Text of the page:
A NEW piece of sensory equipment called Voyager will help to ease the restlessness and anxiety suffered by some dementia patients to the day centre at Southlands, Port Erin.
The Voyager includes a bubble tube, fibre optic curtain, projector, MP3 player and a mirror and creates a calming atmosphere through displaying a water filled tube with beads that move and change colour and projects images of tropical fish and clouds onto a wall.
Users can change the colour of the beads using a remote control. Fibre optic lights, tactile panels with various textures along with mirror balls are also in use to create the soothing ambiance.
The Voyager was bought and installed thanks to a £4,320 donation by the Ballamona Association for Mental Health, a charity that provides amenities and comforts outside of the statutory departmental provisions. Originally the charity, established in 1966, catered for the needs of patients in Ballamona Hospital, but now helps those with mental health problems, dementia or memory loss in the community and residential accommodation.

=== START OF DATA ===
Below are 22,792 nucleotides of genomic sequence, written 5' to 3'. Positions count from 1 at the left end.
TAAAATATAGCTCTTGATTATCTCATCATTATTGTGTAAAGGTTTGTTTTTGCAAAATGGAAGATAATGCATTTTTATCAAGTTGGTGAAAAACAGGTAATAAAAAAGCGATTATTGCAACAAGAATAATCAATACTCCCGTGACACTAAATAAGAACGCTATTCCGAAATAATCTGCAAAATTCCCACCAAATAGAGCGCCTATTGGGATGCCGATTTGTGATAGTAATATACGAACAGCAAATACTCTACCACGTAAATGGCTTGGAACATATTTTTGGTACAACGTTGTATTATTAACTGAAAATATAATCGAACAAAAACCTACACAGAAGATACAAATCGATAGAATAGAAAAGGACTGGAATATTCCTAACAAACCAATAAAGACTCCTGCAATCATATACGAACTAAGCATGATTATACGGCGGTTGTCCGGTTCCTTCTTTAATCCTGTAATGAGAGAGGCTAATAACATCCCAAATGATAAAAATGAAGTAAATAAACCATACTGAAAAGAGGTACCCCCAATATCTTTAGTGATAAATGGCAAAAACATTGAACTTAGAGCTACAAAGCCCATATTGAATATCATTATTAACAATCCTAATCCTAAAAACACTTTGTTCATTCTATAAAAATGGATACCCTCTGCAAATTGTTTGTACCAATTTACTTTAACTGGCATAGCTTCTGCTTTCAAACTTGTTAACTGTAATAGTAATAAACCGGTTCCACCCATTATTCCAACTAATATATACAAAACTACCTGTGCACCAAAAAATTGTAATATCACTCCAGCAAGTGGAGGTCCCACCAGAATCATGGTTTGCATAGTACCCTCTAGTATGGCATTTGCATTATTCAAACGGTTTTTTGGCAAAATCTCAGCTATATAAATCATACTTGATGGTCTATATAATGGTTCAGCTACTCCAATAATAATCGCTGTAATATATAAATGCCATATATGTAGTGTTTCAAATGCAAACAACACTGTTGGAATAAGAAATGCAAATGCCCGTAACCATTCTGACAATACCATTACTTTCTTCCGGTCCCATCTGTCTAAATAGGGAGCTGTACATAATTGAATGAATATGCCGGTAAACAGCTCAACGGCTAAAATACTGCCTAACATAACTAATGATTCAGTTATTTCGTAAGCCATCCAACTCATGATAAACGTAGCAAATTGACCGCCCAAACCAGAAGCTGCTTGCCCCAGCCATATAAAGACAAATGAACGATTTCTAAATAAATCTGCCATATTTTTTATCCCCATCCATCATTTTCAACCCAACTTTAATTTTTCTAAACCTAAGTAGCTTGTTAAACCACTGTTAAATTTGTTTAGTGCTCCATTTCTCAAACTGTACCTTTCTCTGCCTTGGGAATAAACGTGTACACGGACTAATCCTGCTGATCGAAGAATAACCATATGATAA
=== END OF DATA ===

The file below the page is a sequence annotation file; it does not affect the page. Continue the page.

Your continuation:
The Minister for Social Care Martyn Quayle, MHK said: ‘My department is striving to meet the needs of the island’s older people by providing an increasing range of community-based services in addition to established residential services. We are very grateful to the Ballamona Association for Mental Health for their kind donation. The department is committed to ensuring that the needs of people with dementia are met using a range of therapy and support. This new equipment will play an important role in achieving this.’
The association has also provided equipment such as electrically operated beds and pressure mattresses and the department said its assistance is particularly appreciated in this challenging financial climate.
Southlands has 48 residents plus fluctuating numbers of those staying temporarily as part of the ‘hospital to home’ scheme, which helps to ease people’s transition on leaving hospital to return home. The Gansey day centre has 26 clients altogether.